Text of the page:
(Den of Geek) — Showrunner Matt Booi talks to Den of Geek about his new historical documentary and why some are comparing it to Game of Thrones.
Age of Samurai: Battle for Japan, a new historical documentary series on Netflix, is being billed as a “real-life Game of Thrones” but it’s much more than that. This is actual history, which is far more compelling than fantasy because it really transpired. “It is like something out of a movie,” says showrunner Matt Booi. “If you wrote this down, no one would believe it. And if you saw it, I think you’d say, ‘Nah.’ But it happened.”
According to Booi, the show covers one of the most violent periods in Japanese history. The six-part series begins in 1551 with the death of feudal lord Oda Nobuhide and follows the rise of three of Japan’s most influential warriors: Nobuhide’s son, Oda Nobunaga (Masayoshi Haneda), Tokugawa Ieyasu (Hayate Masao), and Toyotomi Hideyoshi (Masami Kosaka). Japanese historians, as well as dedicated fans of Samurai movies, will be all too familiar with these three Samurai because their impact on Japan, and their consequential representation in Japanese media, is enormous.
“It’s something that a lot of people outside Japan don’t know a lot about,” Booi says. “They know the iconic sort of figure of the Samurais, but a lot of the minutiae was missing. Netflix understood, and so did we, that this was a great story that is going to resonate with a lot of people.”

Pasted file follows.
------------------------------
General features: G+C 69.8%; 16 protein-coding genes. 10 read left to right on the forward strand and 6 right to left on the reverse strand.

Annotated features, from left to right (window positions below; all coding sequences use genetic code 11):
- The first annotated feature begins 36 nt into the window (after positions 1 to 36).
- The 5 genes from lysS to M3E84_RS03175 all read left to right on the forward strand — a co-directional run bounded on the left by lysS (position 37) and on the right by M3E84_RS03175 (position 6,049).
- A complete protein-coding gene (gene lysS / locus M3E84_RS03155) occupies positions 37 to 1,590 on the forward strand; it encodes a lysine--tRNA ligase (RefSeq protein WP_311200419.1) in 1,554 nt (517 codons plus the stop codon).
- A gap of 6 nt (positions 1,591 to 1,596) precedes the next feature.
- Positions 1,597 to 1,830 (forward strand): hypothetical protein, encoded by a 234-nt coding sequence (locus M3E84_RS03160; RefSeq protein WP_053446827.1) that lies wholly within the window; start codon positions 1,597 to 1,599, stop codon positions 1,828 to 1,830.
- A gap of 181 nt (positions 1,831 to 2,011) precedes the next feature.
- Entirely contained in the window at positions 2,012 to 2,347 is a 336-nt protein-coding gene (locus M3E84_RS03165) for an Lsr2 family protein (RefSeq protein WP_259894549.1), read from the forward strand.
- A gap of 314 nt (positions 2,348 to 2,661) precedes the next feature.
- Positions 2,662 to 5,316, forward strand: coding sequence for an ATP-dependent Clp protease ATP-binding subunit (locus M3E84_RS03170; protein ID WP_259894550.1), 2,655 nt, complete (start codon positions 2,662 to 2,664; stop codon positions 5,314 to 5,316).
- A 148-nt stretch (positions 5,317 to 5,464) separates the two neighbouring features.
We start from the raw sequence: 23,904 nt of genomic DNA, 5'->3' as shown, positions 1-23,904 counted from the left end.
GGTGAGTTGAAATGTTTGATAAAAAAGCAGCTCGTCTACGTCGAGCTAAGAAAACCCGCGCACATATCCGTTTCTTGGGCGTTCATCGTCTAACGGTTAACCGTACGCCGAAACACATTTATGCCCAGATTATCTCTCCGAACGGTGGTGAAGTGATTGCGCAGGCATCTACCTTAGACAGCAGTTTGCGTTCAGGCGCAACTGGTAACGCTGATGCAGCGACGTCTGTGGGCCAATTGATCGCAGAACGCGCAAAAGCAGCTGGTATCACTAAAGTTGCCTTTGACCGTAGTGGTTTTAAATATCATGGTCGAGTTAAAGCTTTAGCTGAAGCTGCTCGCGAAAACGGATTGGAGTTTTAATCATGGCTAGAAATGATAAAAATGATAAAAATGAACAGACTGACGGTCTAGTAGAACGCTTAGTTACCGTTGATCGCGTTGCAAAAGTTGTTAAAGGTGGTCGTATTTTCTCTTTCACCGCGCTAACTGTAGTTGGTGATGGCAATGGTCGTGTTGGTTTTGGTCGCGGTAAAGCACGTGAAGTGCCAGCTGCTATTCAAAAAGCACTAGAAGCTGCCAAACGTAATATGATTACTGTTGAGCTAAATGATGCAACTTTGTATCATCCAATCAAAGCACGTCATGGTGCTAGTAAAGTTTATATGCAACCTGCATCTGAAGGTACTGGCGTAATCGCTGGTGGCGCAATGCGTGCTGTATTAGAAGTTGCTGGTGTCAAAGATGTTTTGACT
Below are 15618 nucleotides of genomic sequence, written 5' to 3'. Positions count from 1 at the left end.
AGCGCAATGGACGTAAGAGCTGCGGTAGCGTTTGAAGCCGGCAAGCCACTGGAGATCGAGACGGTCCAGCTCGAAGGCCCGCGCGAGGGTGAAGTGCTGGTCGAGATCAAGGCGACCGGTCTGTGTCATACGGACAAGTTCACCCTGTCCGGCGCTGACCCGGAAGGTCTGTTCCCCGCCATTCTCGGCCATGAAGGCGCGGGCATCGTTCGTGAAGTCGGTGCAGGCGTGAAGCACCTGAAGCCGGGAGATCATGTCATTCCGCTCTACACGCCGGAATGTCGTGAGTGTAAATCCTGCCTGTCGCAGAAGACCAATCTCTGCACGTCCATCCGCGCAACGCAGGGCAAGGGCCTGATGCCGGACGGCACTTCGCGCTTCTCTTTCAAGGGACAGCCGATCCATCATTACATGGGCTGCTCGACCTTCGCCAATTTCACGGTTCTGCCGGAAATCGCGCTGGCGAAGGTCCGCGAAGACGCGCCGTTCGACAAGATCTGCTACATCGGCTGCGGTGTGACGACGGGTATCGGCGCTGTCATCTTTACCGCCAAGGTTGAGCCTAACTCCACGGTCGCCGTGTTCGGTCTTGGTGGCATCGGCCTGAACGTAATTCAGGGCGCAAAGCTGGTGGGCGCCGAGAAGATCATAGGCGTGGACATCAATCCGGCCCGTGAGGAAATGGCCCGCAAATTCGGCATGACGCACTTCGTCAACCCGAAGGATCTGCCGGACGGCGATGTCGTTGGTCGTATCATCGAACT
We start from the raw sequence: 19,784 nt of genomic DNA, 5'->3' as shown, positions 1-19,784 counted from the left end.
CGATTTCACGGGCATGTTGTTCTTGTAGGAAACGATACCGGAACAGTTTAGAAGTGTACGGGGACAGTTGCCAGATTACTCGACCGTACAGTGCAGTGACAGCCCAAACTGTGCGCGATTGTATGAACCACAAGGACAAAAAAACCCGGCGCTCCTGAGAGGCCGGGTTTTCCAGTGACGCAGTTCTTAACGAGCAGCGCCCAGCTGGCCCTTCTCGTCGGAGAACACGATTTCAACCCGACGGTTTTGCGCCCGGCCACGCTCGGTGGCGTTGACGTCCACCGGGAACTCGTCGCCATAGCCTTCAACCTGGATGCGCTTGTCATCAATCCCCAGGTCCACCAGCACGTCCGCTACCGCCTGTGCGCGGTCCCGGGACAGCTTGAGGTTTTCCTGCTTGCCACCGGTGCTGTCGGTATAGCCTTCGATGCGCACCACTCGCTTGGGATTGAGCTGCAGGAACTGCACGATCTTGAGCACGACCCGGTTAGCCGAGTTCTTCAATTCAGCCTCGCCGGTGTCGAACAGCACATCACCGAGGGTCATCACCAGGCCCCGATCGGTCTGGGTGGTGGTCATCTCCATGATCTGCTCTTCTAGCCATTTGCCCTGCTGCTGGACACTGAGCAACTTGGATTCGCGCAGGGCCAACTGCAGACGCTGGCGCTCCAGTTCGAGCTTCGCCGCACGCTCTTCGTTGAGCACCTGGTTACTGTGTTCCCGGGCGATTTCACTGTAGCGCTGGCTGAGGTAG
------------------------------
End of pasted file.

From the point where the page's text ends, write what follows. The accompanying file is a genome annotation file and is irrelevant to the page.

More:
Nobunaga, Ieyasu, and Hideyoshi lived during Japan’s sanguineous Sengoku period (1467-1615). Sengoku means “warring states.” It was a time when the country was ravaged by civil war, political intrigue, and upheaval. This period is the setting of almost every Samurai story. It was when these noble and brutal swordsmen were beginning to become eclipsed by firearms. “That’s what makes this era so poignant,” Booi explains, “We’re seeing the end of an era. It’s like the same way that guns ended the mounted knight in Europe.”
Booi understands why Age of Samurai: Battle for Japan is being compared to one of the biggest TV series of the last decade, too. “The Game of Thrones reference is a nod to the political maneuvering that is happening on the political landscape at this time. It’s a chessboard that these certain players are moving key pieces to try and control it all. It really is about an attempt by a handful of people to gain control over a fractured nation.” Like Game of Thrones, the Sengoku period is an epic saga, full of tales of honor, ruthlessness, and betrayal. It is one of the most colorful eras of Japanese history.
And that color is red – blood red.